Hand Dermatitis: A Review of Clinical Features, Diagnosis, and Management

Deborah A. Kedrowski, RN; Erin M. Warshaw, MD, MS


Dermatology Nursing. 2008;20(1):17-25. 

In This Article

Hyperkeratotic Hand Dermatitis

Epidemiology, clinical presentation. Hyperkeratotic hand dermatitis is more common in men and mainly occurs between the ages of 40 to 60 years old (MennE9, 2000; Warshaw et al., 2003). The skin does not usually blister but may be dry and scaly with hyperkeratotic plaques (see Figure 8). Cracking and fissuring may be uncomfortable and painful (MennE9, 2000) and may last for years (see Figure 9). Etiologic factors include atopy, contact allergy, irritation, and friction. Patch test results are usually negative but are used to exclude underlying contact allergies. The cause of hyperkeratotic dermatitis is unknown. A history of manual labor is a suggested etiology in some patients. Most patients with hyperkeratotic dermatitis tend to have a stable chronic clinical course. The eruption is characterized by dry, thick, hyperkeratotic plaques involving the palmar and/or plantar surfaces (Warshaw et al., 2003). Pruritus is usually noted (Wilkinson, 2000), and when present, deep fissuring may lead to pain (MennE9, 2000; Warshaw et al., 2003).

Figure 8.

Hyperkeratotic hand dermatitis with plaques

Figure 9.

Hyperkeratotic hand dermatitis with cracking and fissuring

Differential diagnosis. Skin lesions classified as hyperkeratotic dermatitis of the palms are a localized inflammatory reaction and have no tendency to generalization. Derma to mycosis, ACD, ICD, and scabies need to be excluded (MennE9, 2000).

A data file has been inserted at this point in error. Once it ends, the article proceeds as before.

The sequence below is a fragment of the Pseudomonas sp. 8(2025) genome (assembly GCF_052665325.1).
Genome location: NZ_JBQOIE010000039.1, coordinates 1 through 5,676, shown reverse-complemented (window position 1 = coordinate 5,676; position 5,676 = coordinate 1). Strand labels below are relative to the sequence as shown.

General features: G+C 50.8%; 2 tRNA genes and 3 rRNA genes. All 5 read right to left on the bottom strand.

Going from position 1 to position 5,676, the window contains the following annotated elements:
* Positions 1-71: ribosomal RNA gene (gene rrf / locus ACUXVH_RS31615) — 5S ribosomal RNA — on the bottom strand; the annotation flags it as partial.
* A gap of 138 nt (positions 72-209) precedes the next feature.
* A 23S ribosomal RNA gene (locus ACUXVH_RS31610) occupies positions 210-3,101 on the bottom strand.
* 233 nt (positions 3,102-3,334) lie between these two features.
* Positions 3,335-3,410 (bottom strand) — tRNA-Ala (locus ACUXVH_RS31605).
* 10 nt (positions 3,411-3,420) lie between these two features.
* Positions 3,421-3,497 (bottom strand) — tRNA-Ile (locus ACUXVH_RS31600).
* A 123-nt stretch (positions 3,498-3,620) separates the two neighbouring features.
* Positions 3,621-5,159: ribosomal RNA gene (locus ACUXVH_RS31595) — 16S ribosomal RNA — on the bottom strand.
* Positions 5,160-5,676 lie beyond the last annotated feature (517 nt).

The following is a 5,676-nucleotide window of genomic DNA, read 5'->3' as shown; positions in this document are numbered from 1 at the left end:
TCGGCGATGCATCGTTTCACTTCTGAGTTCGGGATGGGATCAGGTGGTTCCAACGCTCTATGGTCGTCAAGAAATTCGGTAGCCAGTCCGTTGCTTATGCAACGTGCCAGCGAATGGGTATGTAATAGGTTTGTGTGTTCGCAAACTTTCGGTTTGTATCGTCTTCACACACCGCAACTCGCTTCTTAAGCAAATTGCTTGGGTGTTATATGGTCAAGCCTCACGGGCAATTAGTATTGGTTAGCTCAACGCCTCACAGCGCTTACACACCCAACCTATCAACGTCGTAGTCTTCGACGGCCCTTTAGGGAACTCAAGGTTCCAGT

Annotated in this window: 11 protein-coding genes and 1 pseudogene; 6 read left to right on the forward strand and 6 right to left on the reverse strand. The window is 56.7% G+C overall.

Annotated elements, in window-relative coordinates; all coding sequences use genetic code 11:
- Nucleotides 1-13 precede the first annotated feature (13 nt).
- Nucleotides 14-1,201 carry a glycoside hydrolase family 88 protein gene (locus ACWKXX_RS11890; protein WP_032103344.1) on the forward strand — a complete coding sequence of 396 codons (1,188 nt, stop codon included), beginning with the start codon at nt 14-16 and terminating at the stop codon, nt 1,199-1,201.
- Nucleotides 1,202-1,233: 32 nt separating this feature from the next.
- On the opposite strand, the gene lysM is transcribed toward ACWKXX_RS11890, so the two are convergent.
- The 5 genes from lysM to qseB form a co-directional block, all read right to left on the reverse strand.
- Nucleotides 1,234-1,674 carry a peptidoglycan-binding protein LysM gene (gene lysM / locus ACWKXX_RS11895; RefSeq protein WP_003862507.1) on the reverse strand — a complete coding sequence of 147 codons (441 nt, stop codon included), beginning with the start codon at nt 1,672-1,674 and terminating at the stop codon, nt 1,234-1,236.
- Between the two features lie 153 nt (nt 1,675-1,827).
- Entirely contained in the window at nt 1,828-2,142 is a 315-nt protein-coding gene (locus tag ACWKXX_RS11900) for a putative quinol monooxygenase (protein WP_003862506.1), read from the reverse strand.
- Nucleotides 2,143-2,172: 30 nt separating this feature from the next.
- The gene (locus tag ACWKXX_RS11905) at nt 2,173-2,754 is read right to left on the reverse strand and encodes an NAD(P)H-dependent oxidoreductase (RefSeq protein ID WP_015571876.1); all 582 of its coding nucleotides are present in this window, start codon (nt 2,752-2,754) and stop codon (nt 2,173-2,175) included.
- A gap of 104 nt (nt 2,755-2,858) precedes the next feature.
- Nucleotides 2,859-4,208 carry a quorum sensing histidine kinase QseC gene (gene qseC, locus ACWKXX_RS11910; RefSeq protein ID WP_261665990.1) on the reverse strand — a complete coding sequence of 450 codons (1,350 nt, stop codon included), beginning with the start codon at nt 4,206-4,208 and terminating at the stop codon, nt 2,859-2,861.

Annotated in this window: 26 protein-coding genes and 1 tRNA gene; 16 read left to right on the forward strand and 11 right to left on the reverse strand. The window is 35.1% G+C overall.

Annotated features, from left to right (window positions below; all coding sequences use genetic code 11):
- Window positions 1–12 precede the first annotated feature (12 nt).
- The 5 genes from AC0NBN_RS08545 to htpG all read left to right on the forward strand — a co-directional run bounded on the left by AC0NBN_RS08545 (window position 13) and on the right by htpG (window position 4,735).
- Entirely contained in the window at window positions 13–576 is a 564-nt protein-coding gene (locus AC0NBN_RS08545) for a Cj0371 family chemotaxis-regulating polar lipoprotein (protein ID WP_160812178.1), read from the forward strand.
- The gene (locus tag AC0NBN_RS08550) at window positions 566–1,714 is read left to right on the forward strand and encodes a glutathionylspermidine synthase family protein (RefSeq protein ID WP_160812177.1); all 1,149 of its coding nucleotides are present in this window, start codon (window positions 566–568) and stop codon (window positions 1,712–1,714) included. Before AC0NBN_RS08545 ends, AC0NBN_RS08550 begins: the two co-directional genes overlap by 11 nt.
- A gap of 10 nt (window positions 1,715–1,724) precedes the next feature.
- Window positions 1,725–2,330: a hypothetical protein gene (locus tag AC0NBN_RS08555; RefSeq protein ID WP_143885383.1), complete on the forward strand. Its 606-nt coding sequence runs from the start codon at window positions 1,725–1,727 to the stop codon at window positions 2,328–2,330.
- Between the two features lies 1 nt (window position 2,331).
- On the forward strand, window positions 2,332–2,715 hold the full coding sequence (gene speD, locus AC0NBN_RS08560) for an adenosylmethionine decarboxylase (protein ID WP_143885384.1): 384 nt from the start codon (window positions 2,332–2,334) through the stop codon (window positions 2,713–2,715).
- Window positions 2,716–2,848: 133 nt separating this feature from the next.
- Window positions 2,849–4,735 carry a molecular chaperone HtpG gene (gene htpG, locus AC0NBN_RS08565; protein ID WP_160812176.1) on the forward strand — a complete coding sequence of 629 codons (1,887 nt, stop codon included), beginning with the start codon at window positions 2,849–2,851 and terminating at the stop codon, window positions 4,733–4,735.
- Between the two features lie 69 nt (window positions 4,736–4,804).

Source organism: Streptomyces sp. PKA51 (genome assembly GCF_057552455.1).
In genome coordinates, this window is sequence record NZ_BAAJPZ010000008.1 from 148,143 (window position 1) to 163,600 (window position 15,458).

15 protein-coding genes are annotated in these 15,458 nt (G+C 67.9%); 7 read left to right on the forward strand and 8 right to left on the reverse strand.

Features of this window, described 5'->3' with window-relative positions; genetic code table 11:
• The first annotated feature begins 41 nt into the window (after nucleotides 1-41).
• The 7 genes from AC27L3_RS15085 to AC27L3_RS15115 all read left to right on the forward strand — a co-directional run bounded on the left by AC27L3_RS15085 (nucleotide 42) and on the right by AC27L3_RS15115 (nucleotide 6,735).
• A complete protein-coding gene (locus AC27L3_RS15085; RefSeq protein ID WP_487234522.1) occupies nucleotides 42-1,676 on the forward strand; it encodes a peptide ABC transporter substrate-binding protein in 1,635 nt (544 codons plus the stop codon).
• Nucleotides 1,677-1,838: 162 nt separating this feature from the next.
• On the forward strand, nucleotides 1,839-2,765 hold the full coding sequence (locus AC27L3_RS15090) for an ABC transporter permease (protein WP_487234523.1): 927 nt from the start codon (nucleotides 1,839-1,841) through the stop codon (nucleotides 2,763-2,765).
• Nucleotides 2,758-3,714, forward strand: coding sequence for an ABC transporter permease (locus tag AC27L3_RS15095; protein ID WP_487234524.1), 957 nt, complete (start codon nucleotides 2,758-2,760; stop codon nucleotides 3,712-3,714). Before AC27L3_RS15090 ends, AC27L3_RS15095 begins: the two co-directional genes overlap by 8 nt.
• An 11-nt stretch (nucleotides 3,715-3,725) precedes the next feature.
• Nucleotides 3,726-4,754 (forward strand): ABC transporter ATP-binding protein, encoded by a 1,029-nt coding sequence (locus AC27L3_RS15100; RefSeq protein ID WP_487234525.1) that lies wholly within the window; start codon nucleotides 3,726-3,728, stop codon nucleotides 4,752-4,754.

Treatment/management. Due to a marked propensity for relapse, exacerbations, chronicity, and inconsistent response to therapy, finding an effective treatment regimen often poses a major challenge (Wilkinson, 2000). Avoiding irritants and hydration/barrier creams are usually the first line of treatment, and patients should be encouraged to use a heavy, petrolatum-based ointment (MennE9, 2000). Ointments occlude and hydrate the skin and are generally better suited for the treatment of hand eczema than creams (Warshaw et al., 2003). Although it may be impractical to use ointments during the workday, they can be used at night. Application under occlusion with cotton gloves overnight may be effective. Treatment with crude coal tar or coal tar in petrolatum is helpful in some cases. Treatment periods for 6 to 8 weeks should be expected (MennE9, 2000). Oral and topical PUVA treatment is a possible treatment modality (MennE9, 2000; Warshaw et al., 2003). Relapses are to be expected even after complete remissions have been induced. For some patients, long-term treatment with topical or oral retinoids is successful (MennE9, 2000).


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